I have spent much of 2016 boring friends, family and, at times, complete strangers about Lake Road Kitchen. A grower and forager but foremost a preternaturally talented chef, James Cross (he’s the twinkly-eyed imp at the pass), is cooking some of the most original and irresistibly delicious food that Britain has ever seen.
From snails with an emulsion of miso and parsley via his 250 day-aged beef to an extraordinary whole cauliflower, deep-fried in goat’s butter, served with viili yogurt and pine, the revelations keep on coming. My meal here was the best I’ve eaten since Noma in 2008.
All the Just Eat TV ads are excruciating but “I see you baby… chicken madras!” haunts my dreams. Takeaway will never taste the same.
In June, Britain went doolally over Bunyadi, London’s first naked restaurant. Call me uptight, paint me repressed, but there’s no way I’m getting my chipolata out in a restaurant. The whole idea is nuts (something else you do not want to see when eating).
This year, Cloudwater brewery and Hobbs House Bakery reminded me how astounding the basics – beer and bread – can be.
I don’t have space here to explore the complex details of #BoycottByron or the Deliveroo strike. But, for years, we’ve been more concerned about the welfare of the chickens we eat than the people serving us. This must change.
Emergency supermarket lunch of 2016? That nutty, beany M&S superfood salad with the smoky soy dressing. A modern classic.
This summer, I struggled to wedge myself into Borda Berri, gave up on txuleta at tiny Bar Nestor and called down envious curses on those who had bagged a precious table at the (still terrific) La Cuchara de San Telmo. In short, a certain Basque resort that shall remain nameless is now almost too busy. We need to stop talking-up its pintxos. Yes, if you want to swerve the crowds you can head into Gros to Hidalgo 56, but keep that tip to yourself.
At Naylor Towers? Ryvita, that ’70s slimming classic which, if you want a reliable, everyday rye cracker, does the job.
2016’s most mystifying dish? Michelin-starred Italian chef Marco Stabile’s If A Meteorite Falls In Tuscany; a space rock-styled hunk of blackened bread flavoured with cabbage crash-landed in its sauce. In Italy, a country where presentation isn’t a priority, this may look like a conceptual masterpiece. To me, it tasted… OK.
Two (old) cookbooks didn’t so much enter my life as transform it this year: Pieminister’s Pie For All Seasons (page 166’s clapshot pie is incredible), and Yotam Ottolenghi and Sami Tamimi’s Jerusalem. Thanks to the latter, I am very much getting my freekeh on.
Best street food
In Manchester, a coalition of restaurants is helping feed the homeless twice-a-week. Follow this heartening project (or donate!) @notjustsoupMCR
Why are mottled, amateurishly glazed hand-thrown plates, bowls and mugs now de rigueur in all restaurants, no matter how badly that crockery clashes with the overall style of the venue?
Sales of ordinary teabags fell a further 5% this year as feckless, flibbertigibbet millennials flirt with green and fruit teas as casually as they do sexual partners on Tinder. The bed-hopping is fine. The tea-swapping is a disgrace. Make mine a builder’s.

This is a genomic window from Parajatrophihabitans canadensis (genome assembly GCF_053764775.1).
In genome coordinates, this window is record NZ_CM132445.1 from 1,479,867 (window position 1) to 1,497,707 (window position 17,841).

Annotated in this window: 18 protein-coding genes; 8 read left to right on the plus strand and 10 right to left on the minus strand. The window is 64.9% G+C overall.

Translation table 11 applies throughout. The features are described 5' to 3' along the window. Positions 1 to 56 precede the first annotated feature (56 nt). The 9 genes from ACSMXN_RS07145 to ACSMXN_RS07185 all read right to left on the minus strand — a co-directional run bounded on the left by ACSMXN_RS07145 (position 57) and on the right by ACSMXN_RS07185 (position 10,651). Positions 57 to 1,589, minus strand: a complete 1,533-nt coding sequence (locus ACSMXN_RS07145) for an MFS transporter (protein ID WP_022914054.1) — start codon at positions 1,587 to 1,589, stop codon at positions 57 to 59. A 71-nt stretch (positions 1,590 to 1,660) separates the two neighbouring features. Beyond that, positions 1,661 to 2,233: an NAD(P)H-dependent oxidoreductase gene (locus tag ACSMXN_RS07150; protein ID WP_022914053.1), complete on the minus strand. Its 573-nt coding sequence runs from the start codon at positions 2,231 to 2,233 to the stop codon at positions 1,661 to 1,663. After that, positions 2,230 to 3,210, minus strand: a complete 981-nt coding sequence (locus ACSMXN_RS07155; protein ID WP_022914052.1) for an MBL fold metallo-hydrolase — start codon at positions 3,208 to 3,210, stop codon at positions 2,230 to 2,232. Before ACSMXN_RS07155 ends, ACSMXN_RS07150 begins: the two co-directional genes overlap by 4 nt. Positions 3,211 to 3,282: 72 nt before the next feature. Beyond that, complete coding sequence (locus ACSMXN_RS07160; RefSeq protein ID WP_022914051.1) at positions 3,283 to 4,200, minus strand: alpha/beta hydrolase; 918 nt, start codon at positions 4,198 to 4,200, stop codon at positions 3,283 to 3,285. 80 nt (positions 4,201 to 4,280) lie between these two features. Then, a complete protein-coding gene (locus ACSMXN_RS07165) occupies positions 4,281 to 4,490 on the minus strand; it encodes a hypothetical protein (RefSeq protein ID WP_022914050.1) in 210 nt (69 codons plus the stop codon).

Hearing Sebastian Tellier’s La Ritournelle in Grafene, Manchester, a reminder that background music can add dramatic atmos to a dining room. Sadly, that was the highlight of the meal.
Berlin’s Burgermeister (which now has a second unit at Kottbusser Tor), where you can get a sehr gut new-wave burger, fries and a Rothaus pils for €8. Not the £10 to £15 it commonly costs here.
Action on Salt and Health’s report that many ‘healthy’ supermarket dips have high levels of salt is both utterly unsurprising and info which, I suspect, will engender apathy rather than action. If you can’t even eat hummus without worrying about cancer, heart disease or the Four Horsemen of the Apocalypse, what’s the point of trying to stay healthy, eh? Let’s break out the lard!
An improvement even on the Tebay original, Gloucester motorway services is a rare oasis of calm, fair prices and good food in a sector of fruit machines, flat coke and £8.99 fry-ups.
This year, the Iberian-style gin serve (XL glass; small-batch gin; upmarket tonic; exotic herbal or fruit garnish) was everywhere. I saw great examples at Manchester’s El Gato Negro and, remarkably, at the Red Lion, a Best Western hotel in Grasmere. But, already, other venues are cutting corners; putting a bog-standard G&T in a big glass fools no one.
Twice this year, under severe familial pressure, I agreed to eat an extortionately expensive hotel buffet breakfast of grey eggs and desiccated pastries as dry as Egyptian papyrus. Not so much all-you-can-eat, as why would you? In Spain, the cava was flowing at 8am. Even that couldn’t take the edge off.
In July, a little piece of me died when Noma’s Rene Redzepi tweeted: “Lunch today: six people played Pokémon Go the entire meal.”
What were your food highs and lows of 2016? Tweet us at @olivemagazine @naylor_Tony
Image credit: Getty